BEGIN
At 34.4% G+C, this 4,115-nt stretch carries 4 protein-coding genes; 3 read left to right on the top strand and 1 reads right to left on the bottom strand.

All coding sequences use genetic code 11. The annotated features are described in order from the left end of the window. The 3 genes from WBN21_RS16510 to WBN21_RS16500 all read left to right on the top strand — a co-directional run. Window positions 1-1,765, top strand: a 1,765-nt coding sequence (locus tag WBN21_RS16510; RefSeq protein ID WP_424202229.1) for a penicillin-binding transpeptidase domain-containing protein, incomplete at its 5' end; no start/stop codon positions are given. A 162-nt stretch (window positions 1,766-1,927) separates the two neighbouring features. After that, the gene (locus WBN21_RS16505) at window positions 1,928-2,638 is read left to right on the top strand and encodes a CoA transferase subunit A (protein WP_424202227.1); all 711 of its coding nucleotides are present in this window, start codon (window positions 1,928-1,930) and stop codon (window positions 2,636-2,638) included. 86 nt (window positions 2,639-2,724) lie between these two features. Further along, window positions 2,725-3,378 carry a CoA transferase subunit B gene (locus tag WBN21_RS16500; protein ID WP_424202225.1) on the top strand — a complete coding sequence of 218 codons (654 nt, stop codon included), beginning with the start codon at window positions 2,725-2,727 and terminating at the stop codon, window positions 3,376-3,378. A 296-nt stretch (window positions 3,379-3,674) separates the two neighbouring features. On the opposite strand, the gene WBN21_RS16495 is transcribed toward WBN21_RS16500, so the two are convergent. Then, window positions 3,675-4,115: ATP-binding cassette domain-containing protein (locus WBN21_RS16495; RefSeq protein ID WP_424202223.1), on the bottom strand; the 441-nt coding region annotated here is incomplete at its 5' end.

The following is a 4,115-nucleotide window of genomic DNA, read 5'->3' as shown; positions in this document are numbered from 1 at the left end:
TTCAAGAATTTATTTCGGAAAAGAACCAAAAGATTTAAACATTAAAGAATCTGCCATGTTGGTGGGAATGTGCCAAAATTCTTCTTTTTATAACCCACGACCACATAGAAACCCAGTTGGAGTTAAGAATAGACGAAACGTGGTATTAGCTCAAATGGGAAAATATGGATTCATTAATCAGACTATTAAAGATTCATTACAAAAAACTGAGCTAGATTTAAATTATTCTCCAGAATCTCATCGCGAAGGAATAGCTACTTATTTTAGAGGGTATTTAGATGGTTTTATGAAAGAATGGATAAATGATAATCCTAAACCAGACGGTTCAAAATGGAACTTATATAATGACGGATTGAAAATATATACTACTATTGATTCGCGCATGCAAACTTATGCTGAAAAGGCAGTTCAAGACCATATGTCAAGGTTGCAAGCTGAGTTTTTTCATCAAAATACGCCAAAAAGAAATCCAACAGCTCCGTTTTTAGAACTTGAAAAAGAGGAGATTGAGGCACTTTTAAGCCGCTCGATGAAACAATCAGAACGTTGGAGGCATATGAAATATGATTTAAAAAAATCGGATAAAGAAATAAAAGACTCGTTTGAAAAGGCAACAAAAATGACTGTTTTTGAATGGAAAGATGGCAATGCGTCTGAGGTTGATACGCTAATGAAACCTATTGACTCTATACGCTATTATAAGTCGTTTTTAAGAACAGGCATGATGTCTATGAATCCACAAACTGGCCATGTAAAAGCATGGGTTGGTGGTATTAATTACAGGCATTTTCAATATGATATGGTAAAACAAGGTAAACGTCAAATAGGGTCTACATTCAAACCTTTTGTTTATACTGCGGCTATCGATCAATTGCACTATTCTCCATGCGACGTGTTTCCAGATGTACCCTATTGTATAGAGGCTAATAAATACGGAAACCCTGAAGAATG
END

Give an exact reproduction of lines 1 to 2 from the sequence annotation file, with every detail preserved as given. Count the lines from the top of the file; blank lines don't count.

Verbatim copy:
At 34.4% G+C, this 4,115-nt stretch carries 4 protein-coding genes; 3 read left to right on the top strand and 1 reads right to left on the bottom strand.

All coding sequences use genetic code 11. The annotated features are described in order from the left end of the window. The 3 genes from WBN21_RS16510 to WBN21_RS16500 all read left to right on the top strand — a co-directional run. Window positions 1-1,765, top strand: a 1,765-nt coding sequence (locus tag WBN21_RS16510; RefSeq protein ID WP_424202229.1) for a penicillin-binding transpeptidase domain-containing protein, incomplete at its 5' end; no start/stop codon positions are given. A 162-nt stretch (window positions 1,766-1,927) separates the two neighbouring features. After that, the gene (locus WBN21_RS16505) at window positions 1,928-2,638 is read left to right on the top strand and encodes a CoA transferase subunit A (protein WP_424202227.1); all 711 of its coding nucleotides are present in this window, start codon (window positions 1,928-1,930) and stop codon (window positions 2,636-2,638) included. 86 nt (window positions 2,639-2,724) lie between these two features. Further along, window positions 2,725-3,378 carry a CoA transferase subunit B gene (locus tag WBN21_RS16500; protein ID WP_424202225.1) on the top strand — a complete coding sequence of 218 codons (654 nt, stop codon included), beginning with the start codon at window positions 2,725-2,727 and terminating at the stop codon, window positions 3,376-3,378. A 296-nt stretch (window positions 3,379-3,674) separates the two neighbouring features. On the opposite strand, the gene WBN21_RS16495 is transcribed toward WBN21_RS16500, so the two are convergent. Then, window positions 3,675-4,115: ATP-binding cassette domain-containing protein (locus WBN21_RS16495; RefSeq protein ID WP_424202223.1), on the bottom strand; the 441-nt coding region annotated here is incomplete at its 5' end.